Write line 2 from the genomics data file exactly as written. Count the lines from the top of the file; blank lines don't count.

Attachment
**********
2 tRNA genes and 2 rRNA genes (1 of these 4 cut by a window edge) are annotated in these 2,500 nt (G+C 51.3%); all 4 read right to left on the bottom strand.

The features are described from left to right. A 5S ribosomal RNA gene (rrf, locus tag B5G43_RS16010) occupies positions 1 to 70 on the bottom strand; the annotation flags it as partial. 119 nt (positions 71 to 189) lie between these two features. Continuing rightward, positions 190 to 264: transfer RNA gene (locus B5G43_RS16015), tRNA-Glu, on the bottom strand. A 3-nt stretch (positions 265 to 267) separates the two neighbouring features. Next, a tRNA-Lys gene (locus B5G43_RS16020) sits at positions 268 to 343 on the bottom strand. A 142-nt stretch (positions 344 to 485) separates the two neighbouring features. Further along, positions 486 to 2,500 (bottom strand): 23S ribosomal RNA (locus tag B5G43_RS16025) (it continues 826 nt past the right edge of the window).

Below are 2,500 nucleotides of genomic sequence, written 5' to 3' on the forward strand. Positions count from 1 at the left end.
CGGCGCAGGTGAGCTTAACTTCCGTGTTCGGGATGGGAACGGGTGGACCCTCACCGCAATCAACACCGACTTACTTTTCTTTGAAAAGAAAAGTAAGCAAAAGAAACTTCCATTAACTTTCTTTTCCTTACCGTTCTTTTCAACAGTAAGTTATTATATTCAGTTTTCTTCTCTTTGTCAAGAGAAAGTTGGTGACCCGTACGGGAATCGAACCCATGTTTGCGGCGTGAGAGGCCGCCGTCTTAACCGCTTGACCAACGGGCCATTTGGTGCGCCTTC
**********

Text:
The features are described from left to right. A 5S ribosomal RNA gene (rrf, locus tag B5G43_RS16010) occupies positions 1 to 70 on the bottom strand; the annotation flags it as partial. 119 nt (positions 71 to 189) lie between these two features. Continuing rightward, positions 190 to 264: transfer RNA gene (locus B5G43_RS16015), tRNA-Glu, on the bottom strand. A 3-nt stretch (positions 265 to 267) separates the two neighbouring features. Next, a tRNA-Lys gene (locus B5G43_RS16020) sits at positions 268 to 343 on the bottom strand. A 142-nt stretch (positions 344 to 485) separates the two neighbouring features. Further along, positions 486 to 2,500 (bottom strand): 23S ribosomal RNA (locus tag B5G43_RS16025) (it continues 826 nt past the right edge of the window).